The obscure subject: working-class masculine identity under neoliberalism in three British novels (1985-2009)

Hutchinson, Simone (2015) The obscure subject: working-class masculine identity under neoliberalism in three British novels (1985-2009). MPhil(R) thesis, University of Glasgow.

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This thesis examines the socio-political engagements with concepts of masculine working class identity in three British novels written between 1985 and 2009 by James Kelman, Magnus Mills and Monica Ali. It argues that the three primary texts each differently explore a similar conceptualization of masculine identity tied to forms of industrial work. With reference to Jacques Rancière’s writings, this thesis applies the interrelated concepts of ‘politics’, ‘police’ and ‘radical equality’ to the primary texts in an attempt to consider why and in what ways British novels produced during the neoliberal era represent and explore such an anachronistic masculine working-class identity. To aid that discussion, the thesis contemplates Rancière’s critique of the concept of the proletariat and considers the historical development in Britain of the masculine ‘worker’ persona in order to foreground my central argument that the protagonists in each text represent an obscure subject resisting the reach of the proletariat and worker identities, and whose very obscurity enables the different engagements played out within each text. This thesis aims to emphasize the importance for literature studies to reconsider the figure of the proletariat-styled ‘workingman’ in contemporary literature for rethinking politics within an era shaped by advanced neoliberal capitalism.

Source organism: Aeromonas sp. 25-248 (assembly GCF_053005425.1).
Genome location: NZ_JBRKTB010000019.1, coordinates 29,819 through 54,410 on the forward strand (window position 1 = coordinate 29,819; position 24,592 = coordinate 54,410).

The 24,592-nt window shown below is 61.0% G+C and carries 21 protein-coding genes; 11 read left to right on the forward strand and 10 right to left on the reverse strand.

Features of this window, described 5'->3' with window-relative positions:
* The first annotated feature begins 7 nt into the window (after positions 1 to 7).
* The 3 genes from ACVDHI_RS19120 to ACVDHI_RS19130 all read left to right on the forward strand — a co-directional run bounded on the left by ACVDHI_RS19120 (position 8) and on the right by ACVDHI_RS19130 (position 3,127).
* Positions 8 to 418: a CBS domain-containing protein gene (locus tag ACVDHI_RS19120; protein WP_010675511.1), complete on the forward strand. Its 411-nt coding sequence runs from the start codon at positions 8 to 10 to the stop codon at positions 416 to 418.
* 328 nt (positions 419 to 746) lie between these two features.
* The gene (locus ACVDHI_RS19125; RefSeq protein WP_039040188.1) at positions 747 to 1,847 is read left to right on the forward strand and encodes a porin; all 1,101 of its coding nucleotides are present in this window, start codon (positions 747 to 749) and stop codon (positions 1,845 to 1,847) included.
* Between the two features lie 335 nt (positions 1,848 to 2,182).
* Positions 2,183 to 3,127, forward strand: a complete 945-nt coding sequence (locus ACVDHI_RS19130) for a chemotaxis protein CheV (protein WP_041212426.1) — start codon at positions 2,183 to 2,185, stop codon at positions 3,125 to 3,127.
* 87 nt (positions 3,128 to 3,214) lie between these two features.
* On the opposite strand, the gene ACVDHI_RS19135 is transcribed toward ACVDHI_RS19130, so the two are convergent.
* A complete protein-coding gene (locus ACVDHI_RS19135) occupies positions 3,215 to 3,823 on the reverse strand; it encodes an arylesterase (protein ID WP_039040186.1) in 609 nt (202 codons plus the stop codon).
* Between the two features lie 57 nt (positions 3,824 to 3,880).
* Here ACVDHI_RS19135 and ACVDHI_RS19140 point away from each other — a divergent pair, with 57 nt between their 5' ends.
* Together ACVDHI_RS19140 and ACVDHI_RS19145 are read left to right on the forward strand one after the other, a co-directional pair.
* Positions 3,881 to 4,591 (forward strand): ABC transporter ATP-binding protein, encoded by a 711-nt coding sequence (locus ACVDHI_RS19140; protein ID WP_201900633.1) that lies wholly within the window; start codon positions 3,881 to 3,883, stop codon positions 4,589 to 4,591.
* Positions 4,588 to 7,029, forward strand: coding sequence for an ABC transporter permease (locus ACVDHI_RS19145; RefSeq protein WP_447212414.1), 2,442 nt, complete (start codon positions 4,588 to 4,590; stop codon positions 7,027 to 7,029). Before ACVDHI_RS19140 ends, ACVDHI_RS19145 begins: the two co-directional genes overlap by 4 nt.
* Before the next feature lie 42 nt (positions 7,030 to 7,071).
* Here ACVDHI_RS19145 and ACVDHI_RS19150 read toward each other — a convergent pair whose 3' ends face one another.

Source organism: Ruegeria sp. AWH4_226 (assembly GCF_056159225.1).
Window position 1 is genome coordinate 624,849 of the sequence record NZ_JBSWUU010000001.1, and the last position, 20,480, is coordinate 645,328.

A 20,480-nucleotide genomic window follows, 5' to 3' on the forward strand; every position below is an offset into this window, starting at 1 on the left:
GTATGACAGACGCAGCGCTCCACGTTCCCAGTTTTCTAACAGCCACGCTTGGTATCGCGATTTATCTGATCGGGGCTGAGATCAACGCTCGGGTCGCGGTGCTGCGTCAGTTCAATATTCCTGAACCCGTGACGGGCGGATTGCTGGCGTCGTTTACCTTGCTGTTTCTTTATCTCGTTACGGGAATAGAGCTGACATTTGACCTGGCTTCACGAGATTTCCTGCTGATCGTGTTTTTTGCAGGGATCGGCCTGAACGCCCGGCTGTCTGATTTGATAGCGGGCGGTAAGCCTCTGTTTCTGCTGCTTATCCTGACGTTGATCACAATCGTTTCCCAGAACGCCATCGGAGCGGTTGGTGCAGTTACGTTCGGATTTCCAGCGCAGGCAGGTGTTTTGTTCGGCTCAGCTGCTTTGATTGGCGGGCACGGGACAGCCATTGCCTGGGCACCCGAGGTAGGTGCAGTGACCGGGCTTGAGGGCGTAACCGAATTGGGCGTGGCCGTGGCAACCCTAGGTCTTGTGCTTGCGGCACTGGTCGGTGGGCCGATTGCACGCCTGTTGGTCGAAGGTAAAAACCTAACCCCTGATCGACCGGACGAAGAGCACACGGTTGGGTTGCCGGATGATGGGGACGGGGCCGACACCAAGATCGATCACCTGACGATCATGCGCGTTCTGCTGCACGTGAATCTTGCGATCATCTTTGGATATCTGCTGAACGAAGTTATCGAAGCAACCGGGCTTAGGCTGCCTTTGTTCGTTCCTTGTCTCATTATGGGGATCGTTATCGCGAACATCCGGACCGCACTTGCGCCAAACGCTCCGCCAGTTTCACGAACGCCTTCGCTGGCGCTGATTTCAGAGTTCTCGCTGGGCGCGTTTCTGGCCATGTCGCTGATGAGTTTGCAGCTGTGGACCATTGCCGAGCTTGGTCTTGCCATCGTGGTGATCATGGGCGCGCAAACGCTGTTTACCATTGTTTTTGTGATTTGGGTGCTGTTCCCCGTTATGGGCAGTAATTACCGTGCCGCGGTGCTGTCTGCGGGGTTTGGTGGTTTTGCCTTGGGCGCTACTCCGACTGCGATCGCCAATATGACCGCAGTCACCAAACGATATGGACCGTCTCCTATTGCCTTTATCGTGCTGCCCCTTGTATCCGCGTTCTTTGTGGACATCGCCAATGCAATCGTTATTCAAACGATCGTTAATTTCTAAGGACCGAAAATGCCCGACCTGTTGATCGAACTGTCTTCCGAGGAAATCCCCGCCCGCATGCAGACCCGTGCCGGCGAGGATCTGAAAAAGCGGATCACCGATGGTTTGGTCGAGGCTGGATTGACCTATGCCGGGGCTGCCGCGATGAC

Item Type: Thesis (MPhil(R))
Qualification Level: Masters
Keywords: Anglophone literature, Jacques Rancière, politics of class identity, neoliberalism, class identity in literature, masculine identity in literature, English novels, Scottish novels
Subjects: P Language and Literature > PN Literature (General) > PN0080 Criticism
P Language and Literature > PR English literature
Colleges/Schools: College of Arts > School of Critical Studies > English Literature
Supervisor's Name: Randall, Dr. Bryony and Stoddart, Dr. Helen
Date of Award: 2015
Depositing User: Ms Simone Hutchinson
Unique ID: glathesis:2015-6665
Copyright: Copyright of this thesis is held by the author.
Date Deposited: 09 Sep 2015 09:22
Last Modified: 16 Sep 2015 08:36

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